Student Life: LEADS at Spelman


2015 Conference: New School Leaders in the Digital Era

New School Leaders are comprised of Baby Boomers, Generation Xers and Millennials who have adopted the contemporary approach to leadership that utilizes tools of the digital age. During the conference, attendees will explore how New School Leaders are creating viable and effective leadership strategies via change, innovation and influence.

The conference will examine the importance and effects of technology and digital culture as it relates to leadership on a global level. Attendees will learn why leaders must be digitally fluent to excel in a high-speed, instant-access, and globally-connected era. During the conference, there will be an opportunity to identify the necessary skillset and platforms New School Leaders utilize to build and sustain success.

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LEADS, the Spelman Anchor for Leadership

Several years ago, President Beverly Daniel Tatum, the ninth president of Spelman College, decided leadership would have a stronger presence at Spelman College.

It was in her inauguration speech that she first shared her vision for what would soon become the Center for Leadership and Civic Engagement.  The center’s acronym, LEADS, means leadership, economic empowerment, advocacy in the arts, dialogue across differences and service learning.

“At the heart of [Spelman’s] mission is the notion of leadership – a holistic understanding of leadership development that includes mind, body and spirit – an understanding of leadership that includes the cultivation of wisdom and an understanding of social justice,” Dr. Tatum said in 2003.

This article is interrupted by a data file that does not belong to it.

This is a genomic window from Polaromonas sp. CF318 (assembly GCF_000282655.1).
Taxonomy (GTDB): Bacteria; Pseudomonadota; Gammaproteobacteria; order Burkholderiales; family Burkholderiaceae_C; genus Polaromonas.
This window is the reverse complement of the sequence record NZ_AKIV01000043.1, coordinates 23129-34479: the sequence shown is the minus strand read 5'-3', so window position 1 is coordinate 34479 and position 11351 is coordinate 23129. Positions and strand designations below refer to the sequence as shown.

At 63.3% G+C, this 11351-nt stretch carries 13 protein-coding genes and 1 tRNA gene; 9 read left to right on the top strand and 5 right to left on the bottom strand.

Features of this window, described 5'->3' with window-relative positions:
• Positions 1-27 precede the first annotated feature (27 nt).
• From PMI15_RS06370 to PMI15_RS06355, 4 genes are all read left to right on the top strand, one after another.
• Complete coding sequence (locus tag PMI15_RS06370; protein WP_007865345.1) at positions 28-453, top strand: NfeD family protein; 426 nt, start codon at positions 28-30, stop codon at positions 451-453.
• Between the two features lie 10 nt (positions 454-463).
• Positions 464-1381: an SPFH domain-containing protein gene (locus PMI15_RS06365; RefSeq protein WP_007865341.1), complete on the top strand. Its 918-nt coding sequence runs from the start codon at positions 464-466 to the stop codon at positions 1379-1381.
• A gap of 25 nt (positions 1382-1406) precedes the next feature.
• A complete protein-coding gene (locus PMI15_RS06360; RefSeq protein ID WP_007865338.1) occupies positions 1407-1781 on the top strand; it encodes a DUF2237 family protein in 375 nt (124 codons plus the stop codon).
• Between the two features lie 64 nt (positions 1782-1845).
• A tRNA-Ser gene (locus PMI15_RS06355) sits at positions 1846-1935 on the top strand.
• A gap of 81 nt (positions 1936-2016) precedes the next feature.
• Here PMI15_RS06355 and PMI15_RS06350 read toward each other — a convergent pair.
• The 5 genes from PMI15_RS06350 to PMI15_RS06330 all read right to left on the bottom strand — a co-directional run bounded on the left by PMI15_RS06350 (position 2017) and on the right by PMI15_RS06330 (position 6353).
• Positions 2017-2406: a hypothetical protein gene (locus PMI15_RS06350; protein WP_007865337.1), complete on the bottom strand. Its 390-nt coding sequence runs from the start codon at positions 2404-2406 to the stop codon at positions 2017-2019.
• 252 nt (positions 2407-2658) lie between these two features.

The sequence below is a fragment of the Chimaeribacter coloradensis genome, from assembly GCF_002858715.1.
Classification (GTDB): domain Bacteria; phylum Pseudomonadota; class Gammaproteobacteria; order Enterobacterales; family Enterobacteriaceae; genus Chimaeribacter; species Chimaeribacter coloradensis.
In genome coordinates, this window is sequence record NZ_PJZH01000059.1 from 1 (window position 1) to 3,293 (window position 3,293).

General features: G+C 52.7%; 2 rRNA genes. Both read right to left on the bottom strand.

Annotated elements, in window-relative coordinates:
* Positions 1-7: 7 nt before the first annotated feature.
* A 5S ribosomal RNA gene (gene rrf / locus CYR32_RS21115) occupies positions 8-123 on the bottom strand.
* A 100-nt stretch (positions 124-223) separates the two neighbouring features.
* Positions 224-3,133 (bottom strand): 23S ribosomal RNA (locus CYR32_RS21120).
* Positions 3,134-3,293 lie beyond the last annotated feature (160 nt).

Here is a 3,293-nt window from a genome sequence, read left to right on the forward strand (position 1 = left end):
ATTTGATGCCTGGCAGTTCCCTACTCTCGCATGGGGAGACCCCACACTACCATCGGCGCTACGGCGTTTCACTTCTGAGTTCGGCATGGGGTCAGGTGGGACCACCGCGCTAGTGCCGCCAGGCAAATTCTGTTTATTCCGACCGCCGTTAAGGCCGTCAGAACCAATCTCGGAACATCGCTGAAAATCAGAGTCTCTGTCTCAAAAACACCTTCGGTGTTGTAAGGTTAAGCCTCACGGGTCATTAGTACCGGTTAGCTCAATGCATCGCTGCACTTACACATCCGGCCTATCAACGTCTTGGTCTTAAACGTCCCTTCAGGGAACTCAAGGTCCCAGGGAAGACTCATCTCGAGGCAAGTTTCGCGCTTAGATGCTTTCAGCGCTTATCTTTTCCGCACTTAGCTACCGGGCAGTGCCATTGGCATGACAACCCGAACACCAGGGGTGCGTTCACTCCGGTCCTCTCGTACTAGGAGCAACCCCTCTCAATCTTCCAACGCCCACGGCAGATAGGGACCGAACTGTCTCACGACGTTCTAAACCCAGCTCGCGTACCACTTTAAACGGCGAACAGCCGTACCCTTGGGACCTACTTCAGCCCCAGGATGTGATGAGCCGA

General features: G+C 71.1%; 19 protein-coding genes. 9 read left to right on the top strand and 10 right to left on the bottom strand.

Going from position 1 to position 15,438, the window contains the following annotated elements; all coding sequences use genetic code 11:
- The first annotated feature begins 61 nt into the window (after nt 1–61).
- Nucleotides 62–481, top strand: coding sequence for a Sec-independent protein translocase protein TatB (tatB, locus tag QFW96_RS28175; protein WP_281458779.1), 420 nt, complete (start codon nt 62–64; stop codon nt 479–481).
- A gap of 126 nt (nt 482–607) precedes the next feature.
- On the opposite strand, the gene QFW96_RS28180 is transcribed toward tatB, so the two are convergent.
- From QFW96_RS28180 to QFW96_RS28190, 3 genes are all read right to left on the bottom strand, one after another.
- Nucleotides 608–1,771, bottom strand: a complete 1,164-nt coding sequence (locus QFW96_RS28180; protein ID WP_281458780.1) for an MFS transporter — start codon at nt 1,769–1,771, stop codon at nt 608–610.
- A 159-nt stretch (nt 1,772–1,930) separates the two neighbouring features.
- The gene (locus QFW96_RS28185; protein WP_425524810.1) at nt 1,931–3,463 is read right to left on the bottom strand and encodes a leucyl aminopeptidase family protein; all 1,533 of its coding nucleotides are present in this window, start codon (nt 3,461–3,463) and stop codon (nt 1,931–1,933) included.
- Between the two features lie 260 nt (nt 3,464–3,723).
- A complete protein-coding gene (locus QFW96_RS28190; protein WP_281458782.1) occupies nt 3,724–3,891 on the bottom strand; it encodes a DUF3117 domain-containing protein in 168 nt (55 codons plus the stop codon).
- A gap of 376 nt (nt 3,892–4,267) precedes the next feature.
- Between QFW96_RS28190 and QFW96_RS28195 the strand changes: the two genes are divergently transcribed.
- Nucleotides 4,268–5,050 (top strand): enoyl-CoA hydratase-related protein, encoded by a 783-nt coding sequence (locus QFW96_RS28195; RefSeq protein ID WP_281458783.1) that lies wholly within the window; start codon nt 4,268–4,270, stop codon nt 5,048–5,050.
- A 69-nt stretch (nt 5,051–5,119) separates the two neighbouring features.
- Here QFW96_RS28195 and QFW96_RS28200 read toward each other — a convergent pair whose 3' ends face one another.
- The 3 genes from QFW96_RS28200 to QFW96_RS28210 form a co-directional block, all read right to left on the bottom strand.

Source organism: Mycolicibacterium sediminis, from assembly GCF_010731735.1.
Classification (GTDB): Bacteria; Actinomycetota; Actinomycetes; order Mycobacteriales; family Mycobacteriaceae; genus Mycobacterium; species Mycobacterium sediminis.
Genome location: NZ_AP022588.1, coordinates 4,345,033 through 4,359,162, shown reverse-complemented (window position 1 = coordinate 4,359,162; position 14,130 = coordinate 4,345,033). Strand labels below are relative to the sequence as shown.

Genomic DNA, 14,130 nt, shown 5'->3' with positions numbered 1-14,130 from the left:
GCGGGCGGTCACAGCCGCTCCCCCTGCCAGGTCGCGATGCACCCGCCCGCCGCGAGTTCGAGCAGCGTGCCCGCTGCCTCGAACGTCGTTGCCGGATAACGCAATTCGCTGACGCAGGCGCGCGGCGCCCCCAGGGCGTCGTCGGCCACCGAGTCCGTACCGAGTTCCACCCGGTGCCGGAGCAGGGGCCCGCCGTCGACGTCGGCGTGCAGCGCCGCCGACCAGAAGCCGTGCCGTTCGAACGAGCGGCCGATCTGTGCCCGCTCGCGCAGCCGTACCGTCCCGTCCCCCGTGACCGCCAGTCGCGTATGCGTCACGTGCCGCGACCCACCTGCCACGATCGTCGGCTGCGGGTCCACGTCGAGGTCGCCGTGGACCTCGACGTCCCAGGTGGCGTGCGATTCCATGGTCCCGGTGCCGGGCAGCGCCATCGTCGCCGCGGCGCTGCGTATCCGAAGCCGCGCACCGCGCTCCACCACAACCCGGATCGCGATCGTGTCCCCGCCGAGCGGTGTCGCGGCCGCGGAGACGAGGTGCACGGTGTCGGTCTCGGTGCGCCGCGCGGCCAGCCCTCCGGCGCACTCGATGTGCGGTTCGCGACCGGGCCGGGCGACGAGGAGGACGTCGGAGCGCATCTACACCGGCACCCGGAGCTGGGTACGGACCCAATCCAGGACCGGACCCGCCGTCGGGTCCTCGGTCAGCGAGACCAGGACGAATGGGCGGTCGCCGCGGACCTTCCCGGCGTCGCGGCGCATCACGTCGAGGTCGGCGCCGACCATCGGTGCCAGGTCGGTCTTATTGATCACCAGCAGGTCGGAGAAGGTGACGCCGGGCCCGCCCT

“She wanted to have an anchor spot that would be a place where resources could come together and be identified and distributed to the College to do the work in leadership,” said Jane Smith, Ed.D., executive director of LEADS.

Setting the Example

From the beginning, Kim Davis, C’81, exemplified the leadership model the program would foster. Davis, a JPMorgan Chase executive took a leave of absence to work with Pamela Carlton, an independent consultant in leadership development. Davis and Carlton were the center’s first co-directors.  They began what is now the anchor program of LEADS, the annual Women of Color Conference, which showcases Spelman’s interest in having a leadership voice for all women.

“They hit the ground running through their networks in bringing leadership development opportunities to Spelman,” said Dr. Smith, who took the helm in 2004.

LEADS help students develop the skills needed to become authentic, ethical leaders both nationally and globally through its leadership-specific programs. The co-curricular programs, meaning there are no academic credits for students’ participation, have involved more than 700 students since LEADS’ inception.

A Focus on Service

Through the Bonner Office of Community Service and Student Development programs, the center focuses on service.  In addition, LEADS hosts a variety of public programs designed to bring together dynamic leaders from around the world to share experiences and discuss issues critical to leadership roles.  There is also a research component to the center that includes Spelman’s Independent Scholars.    

In addition, LEADS fully embraces Spelman’s global mission. “We try to integrate a global perspective into all that we do,” said Dr. Smith. “Whether it’s bringing in leaders of global brands or taking students abroad for global experiences, we are intentional about exposing our students to 21st century leadership models.”